Wickwood's Kitchen ...
BLANQUETTE DE VEAU
This is the recipe that started me
cooking. I marveled at every bite of Julia’s classic Blanquette at a
friend’s dinner table one evening and the next day, she presented me
with my own copy of “The French Chef”. It was my first cookbook, I
was twenty-four and it was 1968. I cooked my way through the book,
beginning with Chicken Breasts Supreme in a wine and butter sauce
and went straight through to The Turban of Sole. Along the way I
woke my Dad at 4am to taste real French Croissants straight from the
oven (he wasn’t amused), poached salmon for my Frenchman from Menton, whom I dazzled in Bridgehampton on weekends, and perfected French
Apple Tarts for countless New York fashion world dinner parties.
Julia held my hand every step of the way! Serves 6.
• 12 tablespoons (1½ sticks) unsalted
• 3 pounds boneless veal shoulder or shank, cut into 1-inch cubes
(or chicken breast)
• ½ cup unbleached all-purpose flour
• 1 scant teaspoon freshly grated nutmeg, to taste
• 1½ teaspoon salt, to taste
• 1½ teaspoon freshly ground black pepper, to taste
• 3 cups peeled small carrots
• 3 cups coarsely chopped yellow onions
• ½ cup finely chopped fresh dill
• 3½ cups Chicken Stock
• ¾ cup heavy cream
• Cooked Rice or Boiled New Potatoes
1. Preheat the
oven to 350°F. Melt 8 tablespoons butter in a heavy oven proof
casserole over medium-low heat. Add the veal (or chicken) and cook
turning frequently without browning.
2. Stir 3 tablespoons flour, the nutmeg, salt, and pepper
together in a small bowl, and sprinkle over the veal. Continue to
cook over low heat stirring for 15 minutes. The flour and veal should
3. Add the carrots, onions, 3 tablespoons of the dill, and
enough stock just to cover the meat and vegetables. Raise the heat
to medium, bring to a boil, cover, and bake in the oven for 1½
4. Remove the stew from the oven and pour it through a
strainer placed over a bowl. Reserve the solids and liquid
separately. Return the casserole to medium heat and melt the
remaining 4 tablespoons butter in it. Sprinkle the remaining 5
tablespoons flour and cook over low heat, whisking constantly for 5
5. Whisk the reserved cooking liquid slowly into the butter
and flour mixture and bring to a simmer. Cook slowly, stirring
constantly for 5 minutes. Whisk in the cream and the remaining dill
and season with salt, pepper and nutmeg. Return the veal and
vegetables to the casserole and simmer together to heat through,
about 10 minutes. Transfer to a deep serving dish and serve
immediately with rice or boiled potatoes.
CHOCOLATE RASPBERRY CAKE A LA SIMCA
A very special recipe from the
private file of Julia’s collaborator, Simone Beck, known as Simca.
Long after the publication of their book, the Childs and the Becks
shared a piece of vacation property near Grasse, France, ”Bramafam”.
One year this was Julia’s birthday cake at La Pitchoune or “La
Peetch” their tiny home. It’s very rich, so a small piece is
advised.. Serves 8-10 normal appetites.
|• 1 pound
good-quality semisweet chocolate
• 3 tablespoons instant espresso powder
• ½ cup crème de cassis
• 4 eggs, separated
• 12 tablespoons (1½ sticks) unsalted butter
• 1/3 cup unbleached all-purpose flour
• 1½ pints fresh raspberries
• 2/3 cup sugar
• Pinch of salt
• 1 tablespoon water
1. Preheat the
oven to 375°F. Butter and flour a 9-inch round cake pan. Line the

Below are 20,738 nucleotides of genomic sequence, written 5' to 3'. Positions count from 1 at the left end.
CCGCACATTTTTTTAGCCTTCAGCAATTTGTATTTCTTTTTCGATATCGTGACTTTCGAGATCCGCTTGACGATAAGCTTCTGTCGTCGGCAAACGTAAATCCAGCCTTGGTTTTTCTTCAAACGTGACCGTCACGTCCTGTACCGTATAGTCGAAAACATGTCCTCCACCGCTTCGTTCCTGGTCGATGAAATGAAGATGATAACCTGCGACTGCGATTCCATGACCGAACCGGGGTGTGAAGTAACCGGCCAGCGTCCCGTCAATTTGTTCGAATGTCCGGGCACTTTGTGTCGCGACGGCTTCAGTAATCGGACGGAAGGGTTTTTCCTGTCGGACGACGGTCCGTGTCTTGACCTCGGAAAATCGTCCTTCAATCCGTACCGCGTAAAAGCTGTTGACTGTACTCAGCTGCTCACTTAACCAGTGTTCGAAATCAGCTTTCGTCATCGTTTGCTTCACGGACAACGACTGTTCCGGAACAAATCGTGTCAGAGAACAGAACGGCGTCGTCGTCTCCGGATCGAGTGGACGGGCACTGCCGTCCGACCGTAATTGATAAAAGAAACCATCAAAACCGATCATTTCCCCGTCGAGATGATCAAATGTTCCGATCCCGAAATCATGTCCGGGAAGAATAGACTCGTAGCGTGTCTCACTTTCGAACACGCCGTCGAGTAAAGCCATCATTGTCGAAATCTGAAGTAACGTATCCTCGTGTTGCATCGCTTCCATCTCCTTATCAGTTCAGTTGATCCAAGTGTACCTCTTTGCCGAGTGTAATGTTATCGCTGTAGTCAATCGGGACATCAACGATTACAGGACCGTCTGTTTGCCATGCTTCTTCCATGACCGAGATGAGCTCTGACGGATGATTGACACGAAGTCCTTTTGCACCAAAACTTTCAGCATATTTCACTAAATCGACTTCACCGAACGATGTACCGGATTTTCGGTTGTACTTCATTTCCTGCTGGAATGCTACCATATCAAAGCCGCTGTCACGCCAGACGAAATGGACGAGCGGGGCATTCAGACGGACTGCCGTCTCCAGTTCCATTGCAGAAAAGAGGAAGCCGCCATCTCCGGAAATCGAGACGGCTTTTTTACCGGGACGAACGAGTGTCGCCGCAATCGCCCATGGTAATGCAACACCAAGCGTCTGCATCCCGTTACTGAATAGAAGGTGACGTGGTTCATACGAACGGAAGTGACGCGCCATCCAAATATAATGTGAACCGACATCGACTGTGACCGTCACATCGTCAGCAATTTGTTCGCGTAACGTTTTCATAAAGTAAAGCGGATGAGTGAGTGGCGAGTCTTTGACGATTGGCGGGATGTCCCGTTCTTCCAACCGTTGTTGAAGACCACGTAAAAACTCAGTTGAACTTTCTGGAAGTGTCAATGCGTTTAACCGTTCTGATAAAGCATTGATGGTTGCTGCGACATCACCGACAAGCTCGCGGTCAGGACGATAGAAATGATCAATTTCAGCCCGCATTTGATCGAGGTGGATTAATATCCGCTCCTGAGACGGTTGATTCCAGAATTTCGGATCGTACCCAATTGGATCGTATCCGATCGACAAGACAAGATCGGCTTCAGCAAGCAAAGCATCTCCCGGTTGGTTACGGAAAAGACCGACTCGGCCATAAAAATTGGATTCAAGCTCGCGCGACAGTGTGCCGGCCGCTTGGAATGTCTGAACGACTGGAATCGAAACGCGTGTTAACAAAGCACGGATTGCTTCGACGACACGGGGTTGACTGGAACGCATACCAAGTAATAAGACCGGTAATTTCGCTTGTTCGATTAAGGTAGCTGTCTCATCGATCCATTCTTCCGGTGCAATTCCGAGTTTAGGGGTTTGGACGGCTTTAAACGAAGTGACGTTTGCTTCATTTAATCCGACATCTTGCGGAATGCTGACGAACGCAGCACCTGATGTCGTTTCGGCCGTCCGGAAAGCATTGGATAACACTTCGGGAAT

bottom with waxed paper. Butter and flour the waxed paper; shake to
remove the excess.
2. Combine 8 ounces of the chocolate, 2 tablespoons of the
espresso powder, and ¼ cup cassis in a heavy saucepan, and stir over
low heat until the chocolate is melted. Stir to blend the mixture.
Remove the pan from the heat and add the egg yolks one at a time,
beating well after each addition.
3. Return the pan to the heat and cook, stirring, for 2
minutes. Remove the pan from the heat once more and add the butter,
beating it in 1 tablespoon at a time. Stir in the flour.
4. Combine the raspberries, 1/3 cup of the sugar, and 1
tablespoon of the cassis in a bowl. Toss to combine, and set aside.
5. Combine the egg whites and the salt, and beat until they
form soft peaks. Sprinkle the remaining cup sugar over the whites,
and beat until glossy, 30 seconds.
6. Fold the whites, in thirds, into the chocolate mixture.
Pour the batter into the prepared pan, and bake until the cake is
slightly puffed but not completely cooked in the center, 20 minutes.
7. Allow the cake to cool in the pan for 45 minutes. Then
unmold it onto a serving platter. Turn the cake right side up.
Leaving a 1-inch border around the edges, scoop out the top ½ inch
of cake. Fill the cake with the reserved raspberries, patting them
down gently. (Nibble on the scooped-out cake scraps while you finish
8. Combine the remaining 8 ounces chocolate with the water,
the remaining 1 tablespoon espresso powder, and the remaining 3
tablespoons cassis in a heavy saucepan. Place over low heat and stir
until melted and blended. Remove the pan from the heat, and glaze
the cake while the icing is still warm, covering the top and the
sides. Serve with gently whipped cream on the side.
JULIA'S FAVORITE ROAST CHICKEN
So simple, yet quintessentially French. Serves 4.
tablespoons unsalted butter
• 1/3 cup each finely diced carrots, onion and celery
• 4 lb. fresh chicken, best quality
• Sea salt and freshly ground pepper
• Parsley stems and celery leaves
• 6 thin lemon slices
• ½ cup each sliced onion and carrot
• 1 tablespoon fresh lemon juice
• 1 cup chicken stock or broth
1. Preheat the
oven to 425°F. Melt 1 tablespoon of the butter in a skillet. Add the
diced carrots, onion and celery and cook over moderate heat until
softened, about 5 minutes. Add the herbs.
2. Wash the chicken rapidly inside and out with cold water
and pat thoroughly dry. Pull the neck skin up over the breast and